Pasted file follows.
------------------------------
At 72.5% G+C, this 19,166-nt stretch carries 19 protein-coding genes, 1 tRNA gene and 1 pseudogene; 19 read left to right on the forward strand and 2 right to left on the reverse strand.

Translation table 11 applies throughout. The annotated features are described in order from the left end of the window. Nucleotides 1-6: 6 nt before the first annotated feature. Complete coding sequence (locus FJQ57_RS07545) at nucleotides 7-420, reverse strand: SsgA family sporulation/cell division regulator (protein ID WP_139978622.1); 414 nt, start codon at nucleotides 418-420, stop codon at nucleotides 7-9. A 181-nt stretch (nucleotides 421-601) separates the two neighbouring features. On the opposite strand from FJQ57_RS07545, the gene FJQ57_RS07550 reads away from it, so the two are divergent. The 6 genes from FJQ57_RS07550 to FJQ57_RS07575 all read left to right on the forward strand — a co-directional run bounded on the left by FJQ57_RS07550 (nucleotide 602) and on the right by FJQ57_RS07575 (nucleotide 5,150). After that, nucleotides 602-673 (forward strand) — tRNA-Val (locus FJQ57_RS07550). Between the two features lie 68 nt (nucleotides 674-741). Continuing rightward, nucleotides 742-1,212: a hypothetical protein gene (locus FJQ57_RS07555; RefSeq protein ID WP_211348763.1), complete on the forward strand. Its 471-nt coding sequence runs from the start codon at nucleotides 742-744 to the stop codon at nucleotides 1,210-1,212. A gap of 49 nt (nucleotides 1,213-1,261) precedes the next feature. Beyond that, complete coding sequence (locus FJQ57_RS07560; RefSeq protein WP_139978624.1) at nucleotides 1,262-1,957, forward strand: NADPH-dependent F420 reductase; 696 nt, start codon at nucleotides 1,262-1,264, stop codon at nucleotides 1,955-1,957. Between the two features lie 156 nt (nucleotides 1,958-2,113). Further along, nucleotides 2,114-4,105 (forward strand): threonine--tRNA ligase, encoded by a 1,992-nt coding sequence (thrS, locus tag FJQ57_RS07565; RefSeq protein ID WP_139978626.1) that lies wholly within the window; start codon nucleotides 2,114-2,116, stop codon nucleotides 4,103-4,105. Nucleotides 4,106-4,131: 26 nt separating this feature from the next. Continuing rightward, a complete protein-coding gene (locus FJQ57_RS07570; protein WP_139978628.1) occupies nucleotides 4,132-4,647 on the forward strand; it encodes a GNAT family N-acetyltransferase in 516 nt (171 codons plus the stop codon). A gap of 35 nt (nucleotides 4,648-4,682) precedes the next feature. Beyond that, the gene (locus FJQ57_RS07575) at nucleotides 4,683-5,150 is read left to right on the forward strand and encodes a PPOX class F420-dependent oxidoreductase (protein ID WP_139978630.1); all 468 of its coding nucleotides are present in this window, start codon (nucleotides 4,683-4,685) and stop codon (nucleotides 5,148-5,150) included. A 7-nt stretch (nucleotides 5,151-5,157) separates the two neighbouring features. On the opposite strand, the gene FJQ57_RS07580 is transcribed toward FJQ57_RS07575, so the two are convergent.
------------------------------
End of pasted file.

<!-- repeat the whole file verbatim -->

At 72.5% G+C, this 19,166-nt stretch carries 19 protein-coding genes, 1 tRNA gene and 1 pseudogene; 19 read left to right on the forward strand and 2 right to left on the reverse strand.

Translation table 11 applies throughout. The annotated features are described in order from the left end of the window. Nucleotides 1-6: 6 nt before the first annotated feature. Complete coding sequence (locus FJQ57_RS07545) at nucleotides 7-420, reverse strand: SsgA family sporulation/cell division regulator (protein ID WP_139978622.1); 414 nt, start codon at nucleotides 418-420, stop codon at nucleotides 7-9. A 181-nt stretch (nucleotides 421-601) separates the two neighbouring features. On the opposite strand from FJQ57_RS07545, the gene FJQ57_RS07550 reads away from it, so the two are divergent. The 6 genes from FJQ57_RS07550 to FJQ57_RS07575 all read left to right on the forward strand — a co-directional run bounded on the left by FJQ57_RS07550 (nucleotide 602) and on the right by FJQ57_RS07575 (nucleotide 5,150). After that, nucleotides 602-673 (forward strand) — tRNA-Val (locus FJQ57_RS07550). Between the two features lie 68 nt (nucleotides 674-741). Continuing rightward, nucleotides 742-1,212: a hypothetical protein gene (locus FJQ57_RS07555; RefSeq protein ID WP_211348763.1), complete on the forward strand. Its 471-nt coding sequence runs from the start codon at nucleotides 742-744 to the stop codon at nucleotides 1,210-1,212. A gap of 49 nt (nucleotides 1,213-1,261) precedes the next feature. Beyond that, complete coding sequence (locus FJQ57_RS07560; RefSeq protein WP_139978624.1) at nucleotides 1,262-1,957, forward strand: NADPH-dependent F420 reductase; 696 nt, start codon at nucleotides 1,262-1,264, stop codon at nucleotides 1,955-1,957. Between the two features lie 156 nt (nucleotides 1,958-2,113). Further along, nucleotides 2,114-4,105 (forward strand): threonine--tRNA ligase, encoded by a 1,992-nt coding sequence (thrS, locus tag FJQ57_RS07565; RefSeq protein ID WP_139978626.1) that lies wholly within the window; start codon nucleotides 2,114-2,116, stop codon nucleotides 4,103-4,105. Nucleotides 4,106-4,131: 26 nt separating this feature from the next. Continuing rightward, a complete protein-coding gene (locus FJQ57_RS07570; protein WP_139978628.1) occupies nucleotides 4,132-4,647 on the forward strand; it encodes a GNAT family N-acetyltransferase in 516 nt (171 codons plus the stop codon). A gap of 35 nt (nucleotides 4,648-4,682) precedes the next feature. Beyond that, the gene (locus FJQ57_RS07575) at nucleotides 4,683-5,150 is read left to right on the forward strand and encodes a PPOX class F420-dependent oxidoreductase (protein ID WP_139978630.1); all 468 of its coding nucleotides are present in this window, start codon (nucleotides 4,683-4,685) and stop codon (nucleotides 5,148-5,150) included. A 7-nt stretch (nucleotides 5,151-5,157) separates the two neighbouring features. On the opposite strand, the gene FJQ57_RS07580 is transcribed toward FJQ57_RS07575, so the two are convergent.